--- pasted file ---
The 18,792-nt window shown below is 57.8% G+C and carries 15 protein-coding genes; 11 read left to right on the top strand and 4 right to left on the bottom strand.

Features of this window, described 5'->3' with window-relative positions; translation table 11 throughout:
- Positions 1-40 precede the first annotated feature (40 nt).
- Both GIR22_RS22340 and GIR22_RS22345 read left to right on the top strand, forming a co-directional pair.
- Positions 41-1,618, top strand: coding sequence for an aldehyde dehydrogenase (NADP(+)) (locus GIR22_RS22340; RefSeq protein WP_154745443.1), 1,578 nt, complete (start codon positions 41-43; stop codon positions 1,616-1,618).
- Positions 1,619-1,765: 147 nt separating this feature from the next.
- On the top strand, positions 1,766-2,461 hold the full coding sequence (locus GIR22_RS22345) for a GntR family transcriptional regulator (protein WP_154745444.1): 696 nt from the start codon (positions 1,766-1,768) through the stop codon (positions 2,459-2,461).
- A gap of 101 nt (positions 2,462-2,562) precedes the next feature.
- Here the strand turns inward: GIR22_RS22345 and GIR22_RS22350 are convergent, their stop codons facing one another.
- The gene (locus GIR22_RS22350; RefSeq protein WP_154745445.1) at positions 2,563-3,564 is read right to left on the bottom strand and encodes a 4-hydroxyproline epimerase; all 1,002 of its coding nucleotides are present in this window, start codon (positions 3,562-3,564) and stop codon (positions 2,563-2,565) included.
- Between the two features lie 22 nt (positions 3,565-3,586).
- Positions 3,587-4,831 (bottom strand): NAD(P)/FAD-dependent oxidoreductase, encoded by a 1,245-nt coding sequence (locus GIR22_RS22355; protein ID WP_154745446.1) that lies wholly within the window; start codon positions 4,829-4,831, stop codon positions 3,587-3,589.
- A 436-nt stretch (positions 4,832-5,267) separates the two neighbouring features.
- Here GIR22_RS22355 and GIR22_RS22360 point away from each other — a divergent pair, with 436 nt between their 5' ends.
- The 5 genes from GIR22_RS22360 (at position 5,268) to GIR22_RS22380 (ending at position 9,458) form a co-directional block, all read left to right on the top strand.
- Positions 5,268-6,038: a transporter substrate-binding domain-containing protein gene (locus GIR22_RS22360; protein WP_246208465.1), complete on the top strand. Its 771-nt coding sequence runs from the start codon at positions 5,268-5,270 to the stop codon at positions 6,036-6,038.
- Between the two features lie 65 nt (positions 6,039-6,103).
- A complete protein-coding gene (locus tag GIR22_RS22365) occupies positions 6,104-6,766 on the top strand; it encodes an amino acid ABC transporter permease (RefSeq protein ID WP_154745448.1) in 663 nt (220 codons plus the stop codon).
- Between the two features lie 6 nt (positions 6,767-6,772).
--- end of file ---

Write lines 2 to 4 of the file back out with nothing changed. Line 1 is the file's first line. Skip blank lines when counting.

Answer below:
Features of this window, described 5'->3' with window-relative positions; translation table 11 throughout:
- Positions 1-40 precede the first annotated feature (40 nt).
- Both GIR22_RS22340 and GIR22_RS22345 read left to right on the top strand, forming a co-directional pair.